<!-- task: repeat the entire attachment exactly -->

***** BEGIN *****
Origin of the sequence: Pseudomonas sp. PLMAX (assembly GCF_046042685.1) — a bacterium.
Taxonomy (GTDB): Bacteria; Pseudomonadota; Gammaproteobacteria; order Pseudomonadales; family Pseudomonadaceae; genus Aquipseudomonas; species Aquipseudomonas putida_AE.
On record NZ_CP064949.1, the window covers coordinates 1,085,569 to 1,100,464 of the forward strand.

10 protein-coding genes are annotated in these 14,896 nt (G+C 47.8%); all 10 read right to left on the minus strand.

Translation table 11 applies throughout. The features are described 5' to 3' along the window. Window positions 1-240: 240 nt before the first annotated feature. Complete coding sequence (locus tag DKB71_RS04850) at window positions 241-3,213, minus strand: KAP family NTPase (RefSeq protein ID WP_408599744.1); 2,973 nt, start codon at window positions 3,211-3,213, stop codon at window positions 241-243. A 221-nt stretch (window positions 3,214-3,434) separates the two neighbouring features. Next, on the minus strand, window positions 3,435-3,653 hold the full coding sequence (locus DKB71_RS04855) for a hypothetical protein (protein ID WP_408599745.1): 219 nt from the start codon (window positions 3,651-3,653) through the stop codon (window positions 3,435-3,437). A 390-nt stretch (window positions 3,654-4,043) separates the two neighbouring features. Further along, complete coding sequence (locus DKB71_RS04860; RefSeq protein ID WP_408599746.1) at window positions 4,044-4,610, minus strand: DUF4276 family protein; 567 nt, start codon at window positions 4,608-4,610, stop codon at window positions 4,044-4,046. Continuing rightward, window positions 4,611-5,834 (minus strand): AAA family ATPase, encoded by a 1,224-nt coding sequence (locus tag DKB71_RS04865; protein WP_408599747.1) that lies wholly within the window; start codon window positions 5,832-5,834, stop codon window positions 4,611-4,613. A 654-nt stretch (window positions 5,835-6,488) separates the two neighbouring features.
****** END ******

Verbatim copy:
Origin of the sequence: Pseudomonas sp. PLMAX (assembly GCF_046042685.1) — a bacterium.
Taxonomy (GTDB): Bacteria; Pseudomonadota; Gammaproteobacteria; order Pseudomonadales; family Pseudomonadaceae; genus Aquipseudomonas; species Aquipseudomonas putida_AE.
On record NZ_CP064949.1, the window covers coordinates 1,085,569 to 1,100,464 of the forward strand.

10 protein-coding genes are annotated in these 14,896 nt (G+C 47.8%); all 10 read right to left on the minus strand.

Translation table 11 applies throughout. The features are described 5' to 3' along the window. Window positions 1-240: 240 nt before the first annotated feature. Complete coding sequence (locus tag DKB71_RS04850) at window positions 241-3,213, minus strand: KAP family NTPase (RefSeq protein ID WP_408599744.1); 2,973 nt, start codon at window positions 3,211-3,213, stop codon at window positions 241-243. A 221-nt stretch (window positions 3,214-3,434) separates the two neighbouring features. Next, on the minus strand, window positions 3,435-3,653 hold the full coding sequence (locus DKB71_RS04855) for a hypothetical protein (protein ID WP_408599745.1): 219 nt from the start codon (window positions 3,651-3,653) through the stop codon (window positions 3,435-3,437). A 390-nt stretch (window positions 3,654-4,043) separates the two neighbouring features. Further along, complete coding sequence (locus DKB71_RS04860; RefSeq protein ID WP_408599746.1) at window positions 4,044-4,610, minus strand: DUF4276 family protein; 567 nt, start codon at window positions 4,608-4,610, stop codon at window positions 4,044-4,046. Continuing rightward, window positions 4,611-5,834 (minus strand): AAA family ATPase, encoded by a 1,224-nt coding sequence (locus tag DKB71_RS04865; protein WP_408599747.1) that lies wholly within the window; start codon window positions 5,832-5,834, stop codon window positions 4,611-4,613. A 654-nt stretch (window positions 5,835-6,488) separates the two neighbouring features.